Scenario 1 - Overvalued

Scenario 2 - Fairly Valued

Fair value per share

$20

$20

Actual price paid

$25

$20

Initial Portfolio Value

$1000

$1000

Holding period

10 years

10 years

P/E (stays constant for 10 years)

25

20

Company's EPS growth rate

10% per year

10% per year

Company's dividend growth rate

10% per year

10% per year

Company's share price growth rate

10% per year

10% per year

Dividends reinvested?

Yes

Yes

Shares Purchased Initially

40

50 (25% more)

Shares Owned after 10 Years

59.21

81.44 (38% more)

Year 1 Dividends Received

$40

$50 (25% more)

Year 10 Dividends Received

$134.35

$183.03 (36% more)

Total Dividends Received

$788.29

$1039.80 (32% more)

Dividend CAGR

14.4% per year

15.5% per year (7.6% more)

Final Portfolio Value

$3490

$3841 (10% more)

Portfolio Value CAGR

13.3% per year

14.4% per year (8.3% more)

Click to enlarge

It is hard to avoid the conclusion that valuation matters. On every metric, the stock bought at fair value delivered more than the stock purchased at an overvalued price. Not only that, the performance gap widens with each passing year.

Let's acknowledge that this model is entirely theoretical. In the real world, you may never find two stocks - or a single stock at two different points in time - that present the exact characteristics that I used to test the hypothesis.

One important presumption was that I can actually ascertain fair value. Valuation is part math and part judgement. No matter what method you use (here's mine), or whose valuation you believe, remember that every valuation is an appraisal, meaning that it has subjective elements. Beyond the inherent subjectivity, every valuation method looks forward, so it must use presumptions about things like earnings growth, dividend policies, business sustainability, and the like. Nobody knows the future, and many plug-in numbers are no more than reasonable guesses.

Nevertheless, I think that the principles illustrated here are valid, and that investment choices similar to the two scenarios herein are presented daily to investors.

I would like to wrap things up with a couple of real examples. Neither fits the model exactly, but they are directionally similar. Both companies are Dividend Champions.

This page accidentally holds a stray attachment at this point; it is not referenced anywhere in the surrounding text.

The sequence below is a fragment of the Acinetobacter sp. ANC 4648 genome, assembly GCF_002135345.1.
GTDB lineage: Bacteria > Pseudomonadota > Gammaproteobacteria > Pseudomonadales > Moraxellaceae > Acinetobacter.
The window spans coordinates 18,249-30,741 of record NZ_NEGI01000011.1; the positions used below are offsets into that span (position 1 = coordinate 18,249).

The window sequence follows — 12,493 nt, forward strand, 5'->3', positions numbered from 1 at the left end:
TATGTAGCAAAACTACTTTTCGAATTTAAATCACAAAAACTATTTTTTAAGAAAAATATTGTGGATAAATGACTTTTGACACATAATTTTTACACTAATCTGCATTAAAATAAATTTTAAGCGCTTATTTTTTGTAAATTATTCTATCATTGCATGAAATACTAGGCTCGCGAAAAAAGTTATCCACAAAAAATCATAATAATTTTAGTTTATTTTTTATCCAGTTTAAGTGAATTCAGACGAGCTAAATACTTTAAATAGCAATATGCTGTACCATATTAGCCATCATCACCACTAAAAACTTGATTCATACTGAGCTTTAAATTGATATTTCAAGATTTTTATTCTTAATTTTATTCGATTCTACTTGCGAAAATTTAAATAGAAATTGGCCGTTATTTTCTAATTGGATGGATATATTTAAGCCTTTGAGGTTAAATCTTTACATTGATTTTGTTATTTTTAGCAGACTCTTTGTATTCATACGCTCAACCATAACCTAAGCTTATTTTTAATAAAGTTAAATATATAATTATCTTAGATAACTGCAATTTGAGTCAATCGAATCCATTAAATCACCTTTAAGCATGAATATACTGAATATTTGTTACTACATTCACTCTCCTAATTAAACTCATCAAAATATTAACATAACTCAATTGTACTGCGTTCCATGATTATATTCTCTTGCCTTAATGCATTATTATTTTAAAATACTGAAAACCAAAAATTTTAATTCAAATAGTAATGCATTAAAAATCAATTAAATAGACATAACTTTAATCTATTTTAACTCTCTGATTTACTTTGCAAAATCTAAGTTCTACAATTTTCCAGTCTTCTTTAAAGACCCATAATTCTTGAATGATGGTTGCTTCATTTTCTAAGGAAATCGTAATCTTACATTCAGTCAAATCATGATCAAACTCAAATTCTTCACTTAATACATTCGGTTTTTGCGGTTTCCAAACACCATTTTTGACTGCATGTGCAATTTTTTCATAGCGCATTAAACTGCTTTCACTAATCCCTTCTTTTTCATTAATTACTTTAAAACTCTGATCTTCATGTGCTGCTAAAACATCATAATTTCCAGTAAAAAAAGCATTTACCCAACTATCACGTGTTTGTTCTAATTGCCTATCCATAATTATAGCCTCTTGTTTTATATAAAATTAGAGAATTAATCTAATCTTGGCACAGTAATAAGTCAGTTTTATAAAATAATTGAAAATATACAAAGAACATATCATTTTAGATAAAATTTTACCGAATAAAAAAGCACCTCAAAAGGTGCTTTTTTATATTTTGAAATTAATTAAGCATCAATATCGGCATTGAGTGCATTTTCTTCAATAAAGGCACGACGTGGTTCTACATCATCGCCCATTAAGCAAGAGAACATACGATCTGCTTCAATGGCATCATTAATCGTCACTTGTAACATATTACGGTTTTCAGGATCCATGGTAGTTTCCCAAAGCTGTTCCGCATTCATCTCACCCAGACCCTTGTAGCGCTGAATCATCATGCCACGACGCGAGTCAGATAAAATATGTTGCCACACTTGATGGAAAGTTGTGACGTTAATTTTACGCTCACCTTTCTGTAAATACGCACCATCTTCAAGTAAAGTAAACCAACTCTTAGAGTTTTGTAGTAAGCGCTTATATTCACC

The first - corresponding to Scenario 1 - is Automatic Data Processing (NASDAQ:ADP). Its P/E is above 28, and its high price contributes to a relatively low yield of 2.4%. Morningstar rates it as overvalued at 2 stars. On this graph, it appears to be wildly overvalued, currently trading above even its normal high P/E ratio of 25.5.

Click to enlarge

In contrast, representing Scenario 2, is Emerson Electric (NYSE:EMR). It is available at a P/E of 17.5, yield of 3.5%, and Morningstar rating of 4 stars.

Click to enlarge

Here is a tale of the tape for these two stocks.

ADP - Overvalued Example

EMR - Fair Value Example

Industry

Business Services

Industrial Equipment

Morningstar Stock Type

Cyclical

Cyclical

Dividend increase Streak

41 years

59 years

Yield

2.4%

3.5% (46% more)

Most Recent Increase

8.4%

1.1% (poor)

10-year DGR

9.9% per year

8.4% per year (15% less)

P/E

28.2

17.5

Morningstar Star Rating

2 stars - Overvalued

4 stars - Undervalued

Recent Price / Morningstar Fair Price

1.1

0.9

Morningstar Moat

Wide

Wide

S&P Credit Rating

AA

A

Click to enlarge

Of course, there is far more to due diligence than this. Please do not interpret anything herein as a recommendation to do anything. Always perform your own due diligence on anything that you invest in.

There other scenarios that could be run. For example, Scenario 1 could have the P/E value return to fair value over time. Scenario 2 could have the P/E value fall or rise over time, or oscillate . Either scenario could make different presumptions about growth rates in earnings or the dividend payout rate. Scenarios could have new (outside) money coming in regularly.

But in my opinion, the scenarios herein support the idea that valuation matters, even over the long haul.

Disclosure: I am/we are long EMR.

I wrote this article myself, and it expresses my own opinions. I am not receiving compensation for it (other than from Seeking Alpha). I have no business relationship with any company whose stock is mentioned in this article.